Courtesy of the always-informative Peak Oil site, The Oil Drum, is this quarterly-updated link to liquid fuels production figures. Oil production is virtually unchanged since mid-2004, even though oil prices have quadrupled since 2002.
I finally found somewhat long-term comparison figures for oil prices and production, also at The Oil Drum (scroll to slides 12 and 13). Basically, production rose about 2% annually from 1983 to 2004 while price stayed the same in nominal terms and declined in real terms (the one exception is flat production from 1990-1994, but prices declined 30% then). It's very hard to look at those figures and not conclude that something different is happening to production now. I think we've hit the peak and I doubt we'll ever exceed these recent figures, barring some amazing technological breakthrough.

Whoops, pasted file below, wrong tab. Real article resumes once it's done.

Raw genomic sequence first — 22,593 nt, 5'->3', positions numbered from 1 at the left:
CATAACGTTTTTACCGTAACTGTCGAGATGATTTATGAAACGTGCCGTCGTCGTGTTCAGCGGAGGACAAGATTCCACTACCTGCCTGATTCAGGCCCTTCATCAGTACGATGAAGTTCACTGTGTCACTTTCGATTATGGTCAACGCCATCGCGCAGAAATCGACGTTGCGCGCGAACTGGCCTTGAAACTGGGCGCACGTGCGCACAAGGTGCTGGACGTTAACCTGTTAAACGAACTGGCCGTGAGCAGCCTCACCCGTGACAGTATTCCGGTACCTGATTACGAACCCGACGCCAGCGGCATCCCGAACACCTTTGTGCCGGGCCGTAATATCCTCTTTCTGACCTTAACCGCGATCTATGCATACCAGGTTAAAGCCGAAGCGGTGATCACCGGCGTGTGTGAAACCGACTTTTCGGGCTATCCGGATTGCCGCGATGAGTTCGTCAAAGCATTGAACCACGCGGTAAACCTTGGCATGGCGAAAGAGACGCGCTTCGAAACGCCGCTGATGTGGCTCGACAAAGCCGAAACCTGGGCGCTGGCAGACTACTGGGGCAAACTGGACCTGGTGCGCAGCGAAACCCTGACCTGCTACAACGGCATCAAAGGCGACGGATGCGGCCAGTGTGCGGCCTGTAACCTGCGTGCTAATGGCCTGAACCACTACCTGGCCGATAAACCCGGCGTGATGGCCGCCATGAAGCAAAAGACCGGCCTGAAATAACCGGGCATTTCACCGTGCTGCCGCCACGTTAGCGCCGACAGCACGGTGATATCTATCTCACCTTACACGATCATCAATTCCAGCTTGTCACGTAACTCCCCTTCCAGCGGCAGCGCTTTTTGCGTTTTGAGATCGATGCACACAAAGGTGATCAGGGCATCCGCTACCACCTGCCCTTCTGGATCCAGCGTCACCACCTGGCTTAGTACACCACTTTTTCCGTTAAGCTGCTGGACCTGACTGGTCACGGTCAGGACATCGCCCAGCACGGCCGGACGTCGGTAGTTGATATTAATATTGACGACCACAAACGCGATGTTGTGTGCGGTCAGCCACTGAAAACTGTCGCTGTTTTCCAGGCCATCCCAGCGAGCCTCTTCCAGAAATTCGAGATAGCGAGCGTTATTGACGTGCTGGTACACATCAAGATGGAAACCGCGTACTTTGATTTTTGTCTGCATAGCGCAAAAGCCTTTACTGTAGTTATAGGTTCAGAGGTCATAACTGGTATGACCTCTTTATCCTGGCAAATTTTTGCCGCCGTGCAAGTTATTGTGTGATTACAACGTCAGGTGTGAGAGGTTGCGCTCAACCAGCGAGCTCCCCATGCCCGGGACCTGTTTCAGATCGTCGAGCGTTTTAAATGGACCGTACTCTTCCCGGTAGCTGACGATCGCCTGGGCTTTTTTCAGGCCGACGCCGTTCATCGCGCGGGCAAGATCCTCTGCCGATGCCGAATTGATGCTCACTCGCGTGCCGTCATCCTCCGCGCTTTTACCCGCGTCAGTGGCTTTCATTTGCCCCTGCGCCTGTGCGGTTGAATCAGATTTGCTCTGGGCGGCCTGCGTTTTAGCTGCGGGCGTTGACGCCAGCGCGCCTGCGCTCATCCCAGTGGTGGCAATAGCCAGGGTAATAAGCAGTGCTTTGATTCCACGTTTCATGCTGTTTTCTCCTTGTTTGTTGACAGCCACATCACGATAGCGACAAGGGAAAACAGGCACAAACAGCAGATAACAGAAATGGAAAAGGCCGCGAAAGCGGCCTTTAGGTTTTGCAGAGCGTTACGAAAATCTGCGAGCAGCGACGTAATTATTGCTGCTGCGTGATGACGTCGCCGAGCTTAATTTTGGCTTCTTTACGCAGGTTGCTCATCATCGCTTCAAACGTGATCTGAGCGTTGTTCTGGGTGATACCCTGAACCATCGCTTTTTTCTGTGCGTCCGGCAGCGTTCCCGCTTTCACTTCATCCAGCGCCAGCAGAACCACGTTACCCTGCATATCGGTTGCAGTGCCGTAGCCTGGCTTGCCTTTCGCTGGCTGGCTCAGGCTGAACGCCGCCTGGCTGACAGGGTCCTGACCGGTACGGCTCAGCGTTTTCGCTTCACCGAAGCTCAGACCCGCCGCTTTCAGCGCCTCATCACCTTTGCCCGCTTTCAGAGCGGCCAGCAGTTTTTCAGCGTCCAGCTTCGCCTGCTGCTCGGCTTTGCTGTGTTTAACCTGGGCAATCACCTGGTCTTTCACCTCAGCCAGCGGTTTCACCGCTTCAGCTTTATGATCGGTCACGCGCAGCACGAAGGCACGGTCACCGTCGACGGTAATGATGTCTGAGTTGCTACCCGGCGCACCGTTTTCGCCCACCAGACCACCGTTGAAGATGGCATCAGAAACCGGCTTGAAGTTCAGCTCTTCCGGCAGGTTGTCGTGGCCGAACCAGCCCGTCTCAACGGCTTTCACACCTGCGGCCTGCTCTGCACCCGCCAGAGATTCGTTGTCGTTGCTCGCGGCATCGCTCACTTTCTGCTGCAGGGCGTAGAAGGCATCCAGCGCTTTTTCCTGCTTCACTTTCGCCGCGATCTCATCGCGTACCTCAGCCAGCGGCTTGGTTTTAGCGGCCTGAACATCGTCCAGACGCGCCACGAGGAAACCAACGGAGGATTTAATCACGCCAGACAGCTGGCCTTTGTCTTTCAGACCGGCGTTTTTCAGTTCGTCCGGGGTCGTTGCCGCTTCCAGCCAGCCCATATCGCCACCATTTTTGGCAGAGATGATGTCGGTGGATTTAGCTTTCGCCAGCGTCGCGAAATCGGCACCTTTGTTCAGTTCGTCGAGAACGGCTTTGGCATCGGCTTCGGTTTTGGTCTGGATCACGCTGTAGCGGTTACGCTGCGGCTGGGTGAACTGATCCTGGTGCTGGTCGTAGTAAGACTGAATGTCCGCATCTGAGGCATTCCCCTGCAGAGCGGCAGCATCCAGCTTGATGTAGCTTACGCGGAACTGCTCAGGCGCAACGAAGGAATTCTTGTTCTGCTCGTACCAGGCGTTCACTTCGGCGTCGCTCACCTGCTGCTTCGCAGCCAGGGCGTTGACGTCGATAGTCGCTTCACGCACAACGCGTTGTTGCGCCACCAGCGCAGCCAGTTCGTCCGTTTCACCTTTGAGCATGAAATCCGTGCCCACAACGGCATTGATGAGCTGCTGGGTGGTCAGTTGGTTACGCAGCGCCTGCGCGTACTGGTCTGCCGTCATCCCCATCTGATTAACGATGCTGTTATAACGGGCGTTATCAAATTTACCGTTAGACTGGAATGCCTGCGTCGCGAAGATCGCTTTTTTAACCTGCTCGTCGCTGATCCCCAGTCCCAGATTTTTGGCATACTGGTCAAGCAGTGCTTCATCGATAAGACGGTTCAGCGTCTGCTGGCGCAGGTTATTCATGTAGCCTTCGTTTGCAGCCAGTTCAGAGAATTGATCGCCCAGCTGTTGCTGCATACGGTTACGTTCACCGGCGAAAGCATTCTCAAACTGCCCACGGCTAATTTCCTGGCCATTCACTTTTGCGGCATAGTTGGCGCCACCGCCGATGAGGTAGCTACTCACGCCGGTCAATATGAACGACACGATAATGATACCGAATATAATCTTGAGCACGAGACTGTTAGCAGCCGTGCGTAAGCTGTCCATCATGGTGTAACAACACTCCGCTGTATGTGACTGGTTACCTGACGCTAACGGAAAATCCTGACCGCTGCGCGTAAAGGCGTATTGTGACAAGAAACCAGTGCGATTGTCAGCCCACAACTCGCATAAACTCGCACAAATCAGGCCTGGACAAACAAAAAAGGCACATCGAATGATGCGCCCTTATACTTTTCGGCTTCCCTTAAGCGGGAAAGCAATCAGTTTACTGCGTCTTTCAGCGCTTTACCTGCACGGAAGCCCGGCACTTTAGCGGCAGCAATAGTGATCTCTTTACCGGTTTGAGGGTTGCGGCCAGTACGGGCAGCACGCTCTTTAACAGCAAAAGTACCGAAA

This doesn't necessarily mean a Mad-Max style future in a year or two though. If I owned oil reserves, which I unfortunately don't, I might look at this same info and conclude I could earn more money but slowly extracting my oil and letting most of it appreciate in the ground, than I could earn by opening the spigots and seeing what investment return rate I could get from the sale value of the oil. In other words, peak oil might be right about the end of increasing production, while being wrong about an immediate and accelerating dropoff in production. This scenario could still be painful though.
Peak oil could pose real risk to climate change solutions if coal-to-liquids gets off the ground. So far that seems like a pipe dream (pipe nightmare?), but we'll see.
UPDATE: Good comments attached to this post. In particular, Troy found a more current production update. It seems to show some recent production response to higher prices. I may have overstated things by saying production has already peaked, but I still think we're at least close to the peak, and consistent 2% increases in oil supply are part of the past.